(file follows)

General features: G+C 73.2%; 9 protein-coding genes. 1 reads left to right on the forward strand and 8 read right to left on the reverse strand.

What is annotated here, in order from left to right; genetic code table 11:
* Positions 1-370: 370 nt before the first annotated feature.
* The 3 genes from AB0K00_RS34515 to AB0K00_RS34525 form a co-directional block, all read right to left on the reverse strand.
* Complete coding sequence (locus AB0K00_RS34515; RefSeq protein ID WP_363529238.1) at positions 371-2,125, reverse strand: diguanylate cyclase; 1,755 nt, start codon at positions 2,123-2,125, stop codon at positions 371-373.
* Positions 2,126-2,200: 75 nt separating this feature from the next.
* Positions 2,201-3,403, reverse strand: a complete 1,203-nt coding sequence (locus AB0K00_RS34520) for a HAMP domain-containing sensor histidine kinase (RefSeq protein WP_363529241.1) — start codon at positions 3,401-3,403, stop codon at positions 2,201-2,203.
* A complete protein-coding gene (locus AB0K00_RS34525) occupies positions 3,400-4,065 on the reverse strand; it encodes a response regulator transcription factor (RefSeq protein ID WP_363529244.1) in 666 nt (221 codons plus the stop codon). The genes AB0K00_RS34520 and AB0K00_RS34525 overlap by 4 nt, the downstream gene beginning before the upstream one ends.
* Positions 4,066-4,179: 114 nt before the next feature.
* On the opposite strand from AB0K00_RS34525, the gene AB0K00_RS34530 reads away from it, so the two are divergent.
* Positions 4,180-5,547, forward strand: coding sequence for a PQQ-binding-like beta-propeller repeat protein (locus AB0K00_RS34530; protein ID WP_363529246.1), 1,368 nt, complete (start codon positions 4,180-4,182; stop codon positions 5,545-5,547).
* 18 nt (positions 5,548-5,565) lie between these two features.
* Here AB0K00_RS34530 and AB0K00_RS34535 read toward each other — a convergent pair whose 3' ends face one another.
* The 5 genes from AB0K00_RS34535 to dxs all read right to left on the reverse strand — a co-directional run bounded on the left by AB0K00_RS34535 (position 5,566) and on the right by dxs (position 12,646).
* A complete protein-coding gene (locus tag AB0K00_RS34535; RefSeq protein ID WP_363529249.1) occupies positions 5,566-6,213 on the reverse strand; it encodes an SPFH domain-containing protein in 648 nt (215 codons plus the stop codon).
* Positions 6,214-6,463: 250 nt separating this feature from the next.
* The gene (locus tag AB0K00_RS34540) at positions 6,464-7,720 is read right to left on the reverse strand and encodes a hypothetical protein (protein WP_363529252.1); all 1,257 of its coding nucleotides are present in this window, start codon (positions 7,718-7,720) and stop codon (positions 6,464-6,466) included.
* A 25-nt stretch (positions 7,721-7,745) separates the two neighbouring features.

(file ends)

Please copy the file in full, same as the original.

General features: G+C 73.2%; 9 protein-coding genes. 1 reads left to right on the forward strand and 8 read right to left on the reverse strand.

What is annotated here, in order from left to right; genetic code table 11:
* Positions 1-370: 370 nt before the first annotated feature.
* The 3 genes from AB0K00_RS34515 to AB0K00_RS34525 form a co-directional block, all read right to left on the reverse strand.
* Complete coding sequence (locus AB0K00_RS34515; RefSeq protein ID WP_363529238.1) at positions 371-2,125, reverse strand: diguanylate cyclase; 1,755 nt, start codon at positions 2,123-2,125, stop codon at positions 371-373.
* Positions 2,126-2,200: 75 nt separating this feature from the next.
* Positions 2,201-3,403, reverse strand: a complete 1,203-nt coding sequence (locus AB0K00_RS34520) for a HAMP domain-containing sensor histidine kinase (RefSeq protein WP_363529241.1) — start codon at positions 3,401-3,403, stop codon at positions 2,201-2,203.
* A complete protein-coding gene (locus AB0K00_RS34525) occupies positions 3,400-4,065 on the reverse strand; it encodes a response regulator transcription factor (RefSeq protein ID WP_363529244.1) in 666 nt (221 codons plus the stop codon). The genes AB0K00_RS34520 and AB0K00_RS34525 overlap by 4 nt, the downstream gene beginning before the upstream one ends.
* Positions 4,066-4,179: 114 nt before the next feature.
* On the opposite strand from AB0K00_RS34525, the gene AB0K00_RS34530 reads away from it, so the two are divergent.
* Positions 4,180-5,547, forward strand: coding sequence for a PQQ-binding-like beta-propeller repeat protein (locus AB0K00_RS34530; protein ID WP_363529246.1), 1,368 nt, complete (start codon positions 4,180-4,182; stop codon positions 5,545-5,547).
* 18 nt (positions 5,548-5,565) lie between these two features.
* Here AB0K00_RS34530 and AB0K00_RS34535 read toward each other — a convergent pair whose 3' ends face one another.
* The 5 genes from AB0K00_RS34535 to dxs all read right to left on the reverse strand — a co-directional run bounded on the left by AB0K00_RS34535 (position 5,566) and on the right by dxs (position 12,646).
* A complete protein-coding gene (locus tag AB0K00_RS34535; RefSeq protein ID WP_363529249.1) occupies positions 5,566-6,213 on the reverse strand; it encodes an SPFH domain-containing protein in 648 nt (215 codons plus the stop codon).
* Positions 6,214-6,463: 250 nt separating this feature from the next.
* The gene (locus tag AB0K00_RS34540) at positions 6,464-7,720 is read right to left on the reverse strand and encodes a hypothetical protein (protein WP_363529252.1); all 1,257 of its coding nucleotides are present in this window, start codon (positions 7,718-7,720) and stop codon (positions 6,464-6,466) included.
* A 25-nt stretch (positions 7,721-7,745) separates the two neighbouring features.